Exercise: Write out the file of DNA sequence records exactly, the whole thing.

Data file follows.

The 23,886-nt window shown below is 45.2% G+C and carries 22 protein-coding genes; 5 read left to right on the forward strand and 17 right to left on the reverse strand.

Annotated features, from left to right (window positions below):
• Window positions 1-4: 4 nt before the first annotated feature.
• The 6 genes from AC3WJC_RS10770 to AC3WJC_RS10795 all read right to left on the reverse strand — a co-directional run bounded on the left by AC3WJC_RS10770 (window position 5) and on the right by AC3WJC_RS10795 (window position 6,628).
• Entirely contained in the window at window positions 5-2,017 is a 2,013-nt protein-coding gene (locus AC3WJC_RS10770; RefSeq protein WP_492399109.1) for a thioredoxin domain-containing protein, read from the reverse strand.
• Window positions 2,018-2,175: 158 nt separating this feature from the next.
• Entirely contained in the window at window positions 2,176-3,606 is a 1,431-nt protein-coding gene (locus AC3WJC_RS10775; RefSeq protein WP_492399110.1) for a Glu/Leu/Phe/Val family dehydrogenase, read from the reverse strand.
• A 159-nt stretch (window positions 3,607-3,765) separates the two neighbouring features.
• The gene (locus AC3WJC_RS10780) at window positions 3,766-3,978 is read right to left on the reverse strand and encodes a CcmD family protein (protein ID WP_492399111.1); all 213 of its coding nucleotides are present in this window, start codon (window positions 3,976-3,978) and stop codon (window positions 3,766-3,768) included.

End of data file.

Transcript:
The 23,886-nt window shown below is 45.2% G+C and carries 22 protein-coding genes; 5 read left to right on the forward strand and 17 right to left on the reverse strand.

Annotated features, from left to right (window positions below):
• Window positions 1-4: 4 nt before the first annotated feature.
• The 6 genes from AC3WJC_RS10770 to AC3WJC_RS10795 all read right to left on the reverse strand — a co-directional run bounded on the left by AC3WJC_RS10770 (window position 5) and on the right by AC3WJC_RS10795 (window position 6,628).
• Entirely contained in the window at window positions 5-2,017 is a 2,013-nt protein-coding gene (locus AC3WJC_RS10770; RefSeq protein WP_492399109.1) for a thioredoxin domain-containing protein, read from the reverse strand.
• Window positions 2,018-2,175: 158 nt separating this feature from the next.
• Entirely contained in the window at window positions 2,176-3,606 is a 1,431-nt protein-coding gene (locus AC3WJC_RS10775; RefSeq protein WP_492399110.1) for a Glu/Leu/Phe/Val family dehydrogenase, read from the reverse strand.
• A 159-nt stretch (window positions 3,607-3,765) separates the two neighbouring features.
• The gene (locus AC3WJC_RS10780) at window positions 3,766-3,978 is read right to left on the reverse strand and encodes a CcmD family protein (protein ID WP_492399111.1); all 213 of its coding nucleotides are present in this window, start codon (window positions 3,976-3,978) and stop codon (window positions 3,766-3,768) included.